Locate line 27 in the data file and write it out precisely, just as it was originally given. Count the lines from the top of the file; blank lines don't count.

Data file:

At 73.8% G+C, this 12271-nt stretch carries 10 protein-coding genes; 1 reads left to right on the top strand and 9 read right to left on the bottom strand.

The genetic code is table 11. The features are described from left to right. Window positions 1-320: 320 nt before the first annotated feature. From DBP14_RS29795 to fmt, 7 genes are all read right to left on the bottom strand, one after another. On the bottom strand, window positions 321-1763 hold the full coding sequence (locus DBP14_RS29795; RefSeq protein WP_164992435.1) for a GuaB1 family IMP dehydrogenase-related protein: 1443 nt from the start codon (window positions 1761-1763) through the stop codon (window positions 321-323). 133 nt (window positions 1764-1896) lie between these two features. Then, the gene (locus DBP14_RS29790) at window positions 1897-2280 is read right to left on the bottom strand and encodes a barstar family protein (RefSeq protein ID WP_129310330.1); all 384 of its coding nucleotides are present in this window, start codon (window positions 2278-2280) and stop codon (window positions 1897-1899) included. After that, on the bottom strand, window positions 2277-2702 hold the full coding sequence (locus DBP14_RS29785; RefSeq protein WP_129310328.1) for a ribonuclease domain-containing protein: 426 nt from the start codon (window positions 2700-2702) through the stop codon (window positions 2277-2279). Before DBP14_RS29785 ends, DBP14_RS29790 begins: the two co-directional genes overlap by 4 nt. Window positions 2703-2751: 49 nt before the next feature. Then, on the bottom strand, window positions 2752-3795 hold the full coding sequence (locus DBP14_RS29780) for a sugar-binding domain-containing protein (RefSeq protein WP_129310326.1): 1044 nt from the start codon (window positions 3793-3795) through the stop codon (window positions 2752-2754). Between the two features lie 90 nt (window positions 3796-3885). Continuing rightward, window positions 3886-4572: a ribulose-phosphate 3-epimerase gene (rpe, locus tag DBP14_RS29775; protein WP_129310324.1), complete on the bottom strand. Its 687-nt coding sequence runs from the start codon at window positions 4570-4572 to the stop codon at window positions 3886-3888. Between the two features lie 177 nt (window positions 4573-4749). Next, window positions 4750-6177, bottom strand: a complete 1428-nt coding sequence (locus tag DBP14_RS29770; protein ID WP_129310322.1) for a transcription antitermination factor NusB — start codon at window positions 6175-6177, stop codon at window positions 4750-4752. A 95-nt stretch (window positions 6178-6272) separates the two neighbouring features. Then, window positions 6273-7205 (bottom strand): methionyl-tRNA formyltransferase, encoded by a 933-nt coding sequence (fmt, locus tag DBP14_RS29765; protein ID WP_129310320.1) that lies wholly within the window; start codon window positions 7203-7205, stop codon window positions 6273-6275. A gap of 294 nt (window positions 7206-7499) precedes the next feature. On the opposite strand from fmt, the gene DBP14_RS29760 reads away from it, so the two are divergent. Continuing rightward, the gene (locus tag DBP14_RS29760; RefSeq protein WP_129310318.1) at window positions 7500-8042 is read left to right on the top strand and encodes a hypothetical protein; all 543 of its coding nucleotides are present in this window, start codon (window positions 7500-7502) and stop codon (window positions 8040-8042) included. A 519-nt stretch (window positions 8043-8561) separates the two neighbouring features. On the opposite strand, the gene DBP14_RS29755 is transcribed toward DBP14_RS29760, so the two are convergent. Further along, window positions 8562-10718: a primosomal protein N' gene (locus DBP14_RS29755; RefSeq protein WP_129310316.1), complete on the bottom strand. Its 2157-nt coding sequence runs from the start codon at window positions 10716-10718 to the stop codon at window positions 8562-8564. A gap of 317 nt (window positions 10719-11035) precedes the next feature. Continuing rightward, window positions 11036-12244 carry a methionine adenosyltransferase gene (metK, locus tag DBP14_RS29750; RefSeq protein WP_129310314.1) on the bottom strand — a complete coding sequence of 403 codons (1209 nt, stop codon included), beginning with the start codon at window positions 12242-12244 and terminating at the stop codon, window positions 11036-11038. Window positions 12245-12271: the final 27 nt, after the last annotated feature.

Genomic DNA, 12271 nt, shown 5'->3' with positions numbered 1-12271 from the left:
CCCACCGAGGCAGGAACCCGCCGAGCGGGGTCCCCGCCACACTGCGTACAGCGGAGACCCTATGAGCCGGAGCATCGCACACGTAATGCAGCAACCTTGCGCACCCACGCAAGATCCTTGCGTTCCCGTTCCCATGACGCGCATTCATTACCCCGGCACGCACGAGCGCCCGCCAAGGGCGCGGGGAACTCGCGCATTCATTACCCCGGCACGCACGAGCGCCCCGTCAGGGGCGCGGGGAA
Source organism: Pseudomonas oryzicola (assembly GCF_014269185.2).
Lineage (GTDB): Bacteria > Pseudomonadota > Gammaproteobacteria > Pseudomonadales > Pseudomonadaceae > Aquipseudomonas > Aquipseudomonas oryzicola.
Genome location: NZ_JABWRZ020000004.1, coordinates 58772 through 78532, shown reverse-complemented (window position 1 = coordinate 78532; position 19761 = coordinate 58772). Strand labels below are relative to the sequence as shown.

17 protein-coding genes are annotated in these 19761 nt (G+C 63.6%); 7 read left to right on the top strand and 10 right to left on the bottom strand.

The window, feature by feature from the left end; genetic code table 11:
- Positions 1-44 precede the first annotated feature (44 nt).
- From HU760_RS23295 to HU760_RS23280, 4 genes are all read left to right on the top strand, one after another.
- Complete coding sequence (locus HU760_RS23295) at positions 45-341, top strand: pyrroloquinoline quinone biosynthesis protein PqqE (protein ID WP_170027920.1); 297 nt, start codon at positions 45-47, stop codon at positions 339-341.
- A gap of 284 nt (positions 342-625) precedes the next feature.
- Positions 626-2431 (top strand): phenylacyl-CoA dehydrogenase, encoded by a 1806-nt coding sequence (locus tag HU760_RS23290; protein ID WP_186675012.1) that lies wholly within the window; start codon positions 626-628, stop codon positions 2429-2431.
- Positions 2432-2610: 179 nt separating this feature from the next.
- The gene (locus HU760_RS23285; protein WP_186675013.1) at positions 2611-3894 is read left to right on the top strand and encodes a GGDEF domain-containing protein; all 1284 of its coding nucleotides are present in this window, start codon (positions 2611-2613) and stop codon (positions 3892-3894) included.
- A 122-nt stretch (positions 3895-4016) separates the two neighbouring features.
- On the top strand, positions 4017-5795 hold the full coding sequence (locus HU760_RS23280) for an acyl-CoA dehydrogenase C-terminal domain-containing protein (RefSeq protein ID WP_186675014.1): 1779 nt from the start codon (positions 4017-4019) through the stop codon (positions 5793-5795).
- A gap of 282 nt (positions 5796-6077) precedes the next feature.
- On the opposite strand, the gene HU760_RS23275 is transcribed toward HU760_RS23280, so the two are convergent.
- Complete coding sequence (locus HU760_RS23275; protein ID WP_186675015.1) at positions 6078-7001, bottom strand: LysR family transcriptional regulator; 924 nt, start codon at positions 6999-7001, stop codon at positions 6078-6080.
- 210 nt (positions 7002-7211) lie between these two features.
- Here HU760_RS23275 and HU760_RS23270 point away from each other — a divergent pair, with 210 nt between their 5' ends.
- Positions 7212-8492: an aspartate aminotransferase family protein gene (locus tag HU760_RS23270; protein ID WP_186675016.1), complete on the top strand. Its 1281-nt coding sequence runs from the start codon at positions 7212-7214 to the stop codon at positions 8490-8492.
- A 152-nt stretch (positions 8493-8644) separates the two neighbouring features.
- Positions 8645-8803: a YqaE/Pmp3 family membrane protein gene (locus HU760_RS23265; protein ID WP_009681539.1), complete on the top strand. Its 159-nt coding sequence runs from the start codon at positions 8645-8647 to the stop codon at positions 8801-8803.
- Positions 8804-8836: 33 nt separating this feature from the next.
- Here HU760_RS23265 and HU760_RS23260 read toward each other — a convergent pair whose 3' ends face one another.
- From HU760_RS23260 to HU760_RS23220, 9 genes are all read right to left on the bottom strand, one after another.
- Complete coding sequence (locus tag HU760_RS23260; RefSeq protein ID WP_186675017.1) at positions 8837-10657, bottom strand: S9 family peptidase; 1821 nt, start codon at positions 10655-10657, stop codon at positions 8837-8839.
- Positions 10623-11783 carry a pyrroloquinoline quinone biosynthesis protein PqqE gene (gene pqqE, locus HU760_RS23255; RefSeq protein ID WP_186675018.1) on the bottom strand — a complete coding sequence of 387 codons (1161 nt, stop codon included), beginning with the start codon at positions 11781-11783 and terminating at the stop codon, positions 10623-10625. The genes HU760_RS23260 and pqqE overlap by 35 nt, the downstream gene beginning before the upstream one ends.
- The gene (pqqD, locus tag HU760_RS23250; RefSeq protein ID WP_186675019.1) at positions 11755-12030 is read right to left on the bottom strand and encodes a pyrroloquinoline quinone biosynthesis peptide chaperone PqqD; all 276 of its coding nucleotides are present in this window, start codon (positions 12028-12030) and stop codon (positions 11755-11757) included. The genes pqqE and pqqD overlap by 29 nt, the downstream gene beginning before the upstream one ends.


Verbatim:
- Positions 8804-8836: 33 nt separating this feature from the next.